This multicenter study demonstrated an association between intraoperative staff movements and door openings with risk of surgical site infections (SSIs).
In this study of 13 ORs in 10 hospitals, performing cardiac and total hip or knee replacement surgery, door openings were assessed by sensors fixed on the doors. Intraoperative staff movements were captured by a network of 8 infrared cameras.
For each procedure, three microbiological air counts, longitudinal particles counts, and one bacteriological sample of the wound before skin closure were performed.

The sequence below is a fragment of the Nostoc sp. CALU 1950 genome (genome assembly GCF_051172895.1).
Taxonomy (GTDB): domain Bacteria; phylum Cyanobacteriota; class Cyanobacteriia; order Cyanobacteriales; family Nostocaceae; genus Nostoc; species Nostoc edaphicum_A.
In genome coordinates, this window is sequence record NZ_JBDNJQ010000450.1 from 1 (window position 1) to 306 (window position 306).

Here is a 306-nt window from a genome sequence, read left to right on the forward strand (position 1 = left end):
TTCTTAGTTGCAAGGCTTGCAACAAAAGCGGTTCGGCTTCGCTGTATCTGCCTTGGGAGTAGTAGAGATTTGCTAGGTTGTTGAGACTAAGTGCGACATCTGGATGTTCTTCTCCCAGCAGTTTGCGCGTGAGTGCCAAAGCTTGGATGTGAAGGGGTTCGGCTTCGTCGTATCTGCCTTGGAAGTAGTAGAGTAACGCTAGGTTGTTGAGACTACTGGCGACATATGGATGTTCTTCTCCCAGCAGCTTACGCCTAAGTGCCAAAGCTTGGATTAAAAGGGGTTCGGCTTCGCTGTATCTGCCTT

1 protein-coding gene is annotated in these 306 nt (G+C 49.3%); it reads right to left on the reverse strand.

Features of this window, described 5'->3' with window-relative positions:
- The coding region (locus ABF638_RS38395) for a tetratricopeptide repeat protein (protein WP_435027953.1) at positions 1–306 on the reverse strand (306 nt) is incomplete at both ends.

The median frequency of door openings was independently associated with an increased log10 0.3 µm particle and microbial count, but it was not significantly correlated with wound contamination before closure. The number of people in the room and the cumulated movements by the surgical team were associated with log10 0.3 µm particle counts.
Restriction of staff movements and door openings should be considered for control of intraoperative exogenous infection risk, the researchers say.